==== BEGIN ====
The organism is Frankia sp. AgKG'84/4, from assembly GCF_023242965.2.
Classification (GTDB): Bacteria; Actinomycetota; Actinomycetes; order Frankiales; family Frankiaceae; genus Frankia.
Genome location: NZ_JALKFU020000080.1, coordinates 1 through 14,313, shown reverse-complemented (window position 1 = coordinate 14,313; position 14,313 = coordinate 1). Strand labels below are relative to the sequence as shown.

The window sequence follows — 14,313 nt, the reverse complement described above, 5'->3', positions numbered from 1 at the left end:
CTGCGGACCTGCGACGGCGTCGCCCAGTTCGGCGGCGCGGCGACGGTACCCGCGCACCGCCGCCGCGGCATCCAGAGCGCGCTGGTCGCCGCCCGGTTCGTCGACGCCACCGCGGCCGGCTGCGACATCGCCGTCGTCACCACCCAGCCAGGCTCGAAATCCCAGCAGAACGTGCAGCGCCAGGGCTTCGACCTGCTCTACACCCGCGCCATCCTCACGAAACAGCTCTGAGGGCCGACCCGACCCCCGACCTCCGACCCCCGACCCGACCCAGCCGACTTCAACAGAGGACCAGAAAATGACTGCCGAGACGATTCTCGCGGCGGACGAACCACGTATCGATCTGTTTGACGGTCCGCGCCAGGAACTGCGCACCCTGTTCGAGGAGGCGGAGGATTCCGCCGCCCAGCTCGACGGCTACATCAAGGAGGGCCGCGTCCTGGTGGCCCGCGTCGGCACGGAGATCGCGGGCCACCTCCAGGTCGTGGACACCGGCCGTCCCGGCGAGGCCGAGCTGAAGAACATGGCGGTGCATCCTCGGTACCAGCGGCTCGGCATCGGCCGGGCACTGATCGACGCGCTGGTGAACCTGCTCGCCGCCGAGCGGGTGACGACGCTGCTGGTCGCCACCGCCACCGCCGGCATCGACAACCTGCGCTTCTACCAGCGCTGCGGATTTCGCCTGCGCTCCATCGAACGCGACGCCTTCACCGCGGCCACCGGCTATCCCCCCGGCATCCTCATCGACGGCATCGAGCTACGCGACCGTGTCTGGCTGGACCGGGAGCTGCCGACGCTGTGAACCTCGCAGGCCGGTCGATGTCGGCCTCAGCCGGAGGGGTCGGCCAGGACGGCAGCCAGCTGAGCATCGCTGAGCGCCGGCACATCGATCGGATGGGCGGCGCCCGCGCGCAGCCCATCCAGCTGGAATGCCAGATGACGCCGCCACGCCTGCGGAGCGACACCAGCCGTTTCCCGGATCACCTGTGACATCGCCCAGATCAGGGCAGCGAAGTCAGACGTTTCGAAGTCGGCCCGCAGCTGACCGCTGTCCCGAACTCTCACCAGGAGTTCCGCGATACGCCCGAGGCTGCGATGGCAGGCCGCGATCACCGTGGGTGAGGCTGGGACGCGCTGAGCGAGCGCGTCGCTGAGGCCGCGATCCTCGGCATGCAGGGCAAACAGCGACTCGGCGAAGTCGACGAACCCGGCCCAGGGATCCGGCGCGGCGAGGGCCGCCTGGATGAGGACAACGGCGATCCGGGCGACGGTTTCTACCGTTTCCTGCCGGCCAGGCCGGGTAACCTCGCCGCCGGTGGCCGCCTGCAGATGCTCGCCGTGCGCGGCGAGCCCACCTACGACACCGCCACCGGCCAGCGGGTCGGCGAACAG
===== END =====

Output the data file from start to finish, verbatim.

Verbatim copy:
The organism is Frankia sp. AgKG'84/4, from assembly GCF_023242965.2.
Classification (GTDB): Bacteria; Actinomycetota; Actinomycetes; order Frankiales; family Frankiaceae; genus Frankia.
Genome location: NZ_JALKFU020000080.1, coordinates 1 through 14,313, shown reverse-complemented (window position 1 = coordinate 14,313; position 14,313 = coordinate 1). Strand labels below are relative to the sequence as shown.

The window sequence follows — 14,313 nt, the reverse complement described above, 5'->3', positions numbered from 1 at the left end:
CTGCGGACCTGCGACGGCGTCGCCCAGTTCGGCGGCGCGGCGACGGTACCCGCGCACCGCCGCCGCGGCATCCAGAGCGCGCTGGTCGCCGCCCGGTTCGTCGACGCCACCGCGGCCGGCTGCGACATCGCCGTCGTCACCACCCAGCCAGGCTCGAAATCCCAGCAGAACGTGCAGCGCCAGGGCTTCGACCTGCTCTACACCCGCGCCATCCTCACGAAACAGCTCTGAGGGCCGACCCGACCCCCGACCTCCGACCCCCGACCCGACCCAGCCGACTTCAACAGAGGACCAGAAAATGACTGCCGAGACGATTCTCGCGGCGGACGAACCACGTATCGATCTGTTTGACGGTCCGCGCCAGGAACTGCGCACCCTGTTCGAGGAGGCGGAGGATTCCGCCGCCCAGCTCGACGGCTACATCAAGGAGGGCCGCGTCCTGGTGGCCCGCGTCGGCACGGAGATCGCGGGCCACCTCCAGGTCGTGGACACCGGCCGTCCCGGCGAGGCCGAGCTGAAGAACATGGCGGTGCATCCTCGGTACCAGCGGCTCGGCATCGGCCGGGCACTGATCGACGCGCTGGTGAACCTGCTCGCCGCCGAGCGGGTGACGACGCTGCTGGTCGCCACCGCCACCGCCGGCATCGACAACCTGCGCTTCTACCAGCGCTGCGGATTTCGCCTGCGCTCCATCGAACGCGACGCCTTCACCGCGGCCACCGGCTATCCCCCCGGCATCCTCATCGACGGCATCGAGCTACGCGACCGTGTCTGGCTGGACCGGGAGCTGCCGACGCTGTGAACCTCGCAGGCCGGTCGATGTCGGCCTCAGCCGGAGGGGTCGGCCAGGACGGCAGCCAGCTGAGCATCGCTGAGCGCCGGCACATCGATCGGATGGGCGGCGCCCGCGCGCAGCCCATCCAGCTGGAATGCCAGATGACGCCGCCACGCCTGCGGAGCGACACCAGCCGTTTCCCGGATCACCTGTGACATCGCCCAGATCAGGGCAGCGAAGTCAGACGTTTCGAAGTCGGCCCGCAGCTGACCGCTGTCCCGAACTCTCACCAGGAGTTCCGCGATACGCCCGAGGCTGCGATGGCAGGCCGCGATCACCGTGGGTGAGGCTGGGACGCGCTGAGCGAGCGCGTCGCTGAGGCCGCGATCCTCGGCATGCAGGGCAAACAGCGACTCGGCGAAGTCGACGAACCCGGCCCAGGGATCCGGCGCGGCGAGGGCCGCCTGGATGAGGACAACGGCGATCCGGGCGACGGTTTCTACCGTTTCCTGCCGGCCAGGCCGGGTAACCTCGCCGCCGGTGGCCGCCTGCAGATGCTCGCCGTGCGCGGCGAGCCCACCTACGACACCGCCACCGGCCAGCGGGTCGGCGAACAG